Ghana Care Continuum Project of the USAID, is encouraging persons living with HIV and AIDs and have defaulted to access healthcare.
Such defaulters who might have stopped treatment for months and years would be lured under the project to as a matter of intervention visit health facilities or even health Personnel visiting their homes to supply medication under the 95-95-95 fast track goal.
The goal, which was previously 90-90-90 had been increased to ensure epidemic control by 2030 with the aim of having 95 percent of people living with the condition knowing their positive status, 95 percent have sustained treatment and 95 percent on treatment had suppressed viral loads to a point that they could not transmit the virus.
Dr. Henry Nagai, the Chief of Party said this at a training workshop for selected journalists with support from the US embassy and the US President’s Emergency Plan for AIDS Relief, (PEPFAR).
The Chief of Party said many who shun quality health care over the period had suffered needless deaths, “since the launch of epidemic control in the Region in 2019, many have been out of the intervention to care for such defaulters to suppress their viral load”.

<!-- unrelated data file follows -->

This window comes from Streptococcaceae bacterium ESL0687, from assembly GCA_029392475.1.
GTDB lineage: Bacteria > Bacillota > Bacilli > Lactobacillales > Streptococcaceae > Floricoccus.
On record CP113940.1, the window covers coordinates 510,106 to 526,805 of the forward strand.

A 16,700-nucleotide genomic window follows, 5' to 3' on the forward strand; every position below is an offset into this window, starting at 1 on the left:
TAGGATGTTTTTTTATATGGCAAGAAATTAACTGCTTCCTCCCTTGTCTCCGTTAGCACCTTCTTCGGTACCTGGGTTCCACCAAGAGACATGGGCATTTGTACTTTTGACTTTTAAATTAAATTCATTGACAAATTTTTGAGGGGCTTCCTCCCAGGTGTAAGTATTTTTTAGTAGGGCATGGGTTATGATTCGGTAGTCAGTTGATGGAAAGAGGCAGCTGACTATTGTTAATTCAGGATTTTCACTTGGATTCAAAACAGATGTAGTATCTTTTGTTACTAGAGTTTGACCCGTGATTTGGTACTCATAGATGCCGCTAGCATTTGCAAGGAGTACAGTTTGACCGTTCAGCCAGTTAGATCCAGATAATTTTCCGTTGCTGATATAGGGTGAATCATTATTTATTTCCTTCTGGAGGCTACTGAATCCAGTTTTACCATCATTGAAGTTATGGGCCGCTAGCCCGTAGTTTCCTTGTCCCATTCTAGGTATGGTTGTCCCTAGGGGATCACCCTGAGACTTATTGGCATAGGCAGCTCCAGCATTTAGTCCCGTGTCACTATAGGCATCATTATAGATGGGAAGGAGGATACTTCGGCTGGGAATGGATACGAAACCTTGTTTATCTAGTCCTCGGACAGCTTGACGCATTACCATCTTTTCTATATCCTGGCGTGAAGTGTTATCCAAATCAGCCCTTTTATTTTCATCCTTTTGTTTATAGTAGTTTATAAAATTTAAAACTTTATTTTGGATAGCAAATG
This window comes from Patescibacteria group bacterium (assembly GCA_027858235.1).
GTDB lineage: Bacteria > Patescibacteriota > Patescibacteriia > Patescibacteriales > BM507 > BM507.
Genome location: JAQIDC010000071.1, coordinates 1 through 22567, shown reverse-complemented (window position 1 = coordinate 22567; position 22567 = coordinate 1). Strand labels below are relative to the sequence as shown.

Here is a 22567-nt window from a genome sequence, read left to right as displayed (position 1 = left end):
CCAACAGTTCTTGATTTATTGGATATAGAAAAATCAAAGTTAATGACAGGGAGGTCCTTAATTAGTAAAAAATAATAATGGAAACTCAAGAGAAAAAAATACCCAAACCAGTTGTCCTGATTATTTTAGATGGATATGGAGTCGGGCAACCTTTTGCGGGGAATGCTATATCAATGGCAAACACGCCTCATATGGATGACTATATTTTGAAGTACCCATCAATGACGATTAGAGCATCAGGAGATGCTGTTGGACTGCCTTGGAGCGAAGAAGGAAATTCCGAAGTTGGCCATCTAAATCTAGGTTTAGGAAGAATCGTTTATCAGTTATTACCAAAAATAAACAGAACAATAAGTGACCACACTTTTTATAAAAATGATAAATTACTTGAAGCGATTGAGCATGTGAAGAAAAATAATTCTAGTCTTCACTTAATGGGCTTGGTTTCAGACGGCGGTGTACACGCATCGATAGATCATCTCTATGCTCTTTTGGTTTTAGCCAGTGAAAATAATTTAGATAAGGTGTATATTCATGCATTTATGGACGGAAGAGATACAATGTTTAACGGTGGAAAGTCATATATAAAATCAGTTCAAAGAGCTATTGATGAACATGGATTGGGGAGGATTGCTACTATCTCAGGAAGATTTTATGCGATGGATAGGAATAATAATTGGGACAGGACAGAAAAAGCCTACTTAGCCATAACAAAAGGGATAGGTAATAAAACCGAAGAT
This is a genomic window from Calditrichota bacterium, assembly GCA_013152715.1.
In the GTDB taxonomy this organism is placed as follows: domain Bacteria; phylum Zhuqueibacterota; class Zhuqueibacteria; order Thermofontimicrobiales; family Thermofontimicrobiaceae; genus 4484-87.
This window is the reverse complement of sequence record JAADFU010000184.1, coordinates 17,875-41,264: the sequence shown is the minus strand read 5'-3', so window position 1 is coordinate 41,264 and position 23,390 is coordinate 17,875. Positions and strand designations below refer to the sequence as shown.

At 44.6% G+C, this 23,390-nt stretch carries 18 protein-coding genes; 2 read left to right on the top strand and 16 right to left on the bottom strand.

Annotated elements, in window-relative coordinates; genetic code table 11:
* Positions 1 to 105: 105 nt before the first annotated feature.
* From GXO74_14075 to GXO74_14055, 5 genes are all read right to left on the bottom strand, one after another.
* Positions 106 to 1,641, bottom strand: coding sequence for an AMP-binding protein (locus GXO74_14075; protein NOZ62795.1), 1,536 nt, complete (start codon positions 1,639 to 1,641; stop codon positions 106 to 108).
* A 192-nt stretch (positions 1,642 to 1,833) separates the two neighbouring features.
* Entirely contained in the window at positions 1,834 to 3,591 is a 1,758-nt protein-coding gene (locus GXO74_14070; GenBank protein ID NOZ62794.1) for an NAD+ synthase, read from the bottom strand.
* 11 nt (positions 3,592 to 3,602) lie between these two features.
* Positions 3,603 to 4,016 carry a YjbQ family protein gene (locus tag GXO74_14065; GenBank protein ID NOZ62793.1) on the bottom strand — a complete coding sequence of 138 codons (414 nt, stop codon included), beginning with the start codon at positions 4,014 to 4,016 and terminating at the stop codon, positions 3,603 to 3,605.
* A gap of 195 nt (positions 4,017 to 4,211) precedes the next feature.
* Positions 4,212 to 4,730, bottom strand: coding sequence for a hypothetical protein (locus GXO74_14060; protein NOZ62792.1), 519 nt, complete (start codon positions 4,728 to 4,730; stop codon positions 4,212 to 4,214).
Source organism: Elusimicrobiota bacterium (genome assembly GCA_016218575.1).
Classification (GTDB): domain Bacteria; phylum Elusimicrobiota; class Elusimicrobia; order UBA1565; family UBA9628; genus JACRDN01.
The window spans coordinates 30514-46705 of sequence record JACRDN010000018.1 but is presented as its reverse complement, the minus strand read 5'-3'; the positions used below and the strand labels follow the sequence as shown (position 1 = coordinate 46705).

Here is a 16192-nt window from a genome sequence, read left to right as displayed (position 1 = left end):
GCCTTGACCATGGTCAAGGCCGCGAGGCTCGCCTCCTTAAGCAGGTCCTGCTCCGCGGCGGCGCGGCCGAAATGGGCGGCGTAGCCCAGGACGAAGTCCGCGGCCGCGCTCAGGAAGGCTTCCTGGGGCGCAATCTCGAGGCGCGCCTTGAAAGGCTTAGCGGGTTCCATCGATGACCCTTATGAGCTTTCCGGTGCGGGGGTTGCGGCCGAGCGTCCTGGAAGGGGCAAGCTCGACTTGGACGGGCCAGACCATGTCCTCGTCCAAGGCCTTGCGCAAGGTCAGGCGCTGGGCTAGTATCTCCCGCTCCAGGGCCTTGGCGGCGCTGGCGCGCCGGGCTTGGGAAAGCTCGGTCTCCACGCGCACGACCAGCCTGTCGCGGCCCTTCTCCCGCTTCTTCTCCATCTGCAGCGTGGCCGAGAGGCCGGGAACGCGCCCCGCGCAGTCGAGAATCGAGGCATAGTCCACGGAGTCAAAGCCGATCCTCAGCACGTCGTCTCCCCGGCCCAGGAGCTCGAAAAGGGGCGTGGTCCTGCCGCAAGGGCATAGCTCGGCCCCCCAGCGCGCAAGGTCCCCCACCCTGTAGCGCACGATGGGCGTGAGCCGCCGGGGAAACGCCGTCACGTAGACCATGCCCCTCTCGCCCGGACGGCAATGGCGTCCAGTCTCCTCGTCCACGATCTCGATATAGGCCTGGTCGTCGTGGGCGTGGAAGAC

“We have trained our health care professionals to assist to achieve good health”, he indicated.
Dr. Nagai added that data quality and accountability have been key on the agenda with the introduction of index testing for partners, HIV and AIDs self-testing kits, linking infected persons to treatment, multi months dispensing and the PrEP programme.
The Western and Western North Regions have made significant gains in epidemic control with a high score of between 86 percent and 94 percent on all the indicators.
Dr. Nagai said the project was working hard on reducing stigma and discrimination.
Ms. Virginia Elliot, Counsellor for Public Affairs of the US Embassy said countries around the world have greatly benefitted from long term US partnership in strengthening health systems through PEPFAR.
The PEPFAR sought to achieve HIV and AIDS epidemic control in more than 50 countries around the world, ‘ this intervention had swiftly addressed other outbreaks and strengthen platforms for global health security.
Ms. Elliot said, the training of the journalists was to contribute to the over self-development of such persons and their ability to spearhead HIV AIDS education.
Ms. Elliot said the seven weeks designated for the training of the 120 journalists across Ghana would build their capacity to achieve awareness especially among higher risks of HIV infection.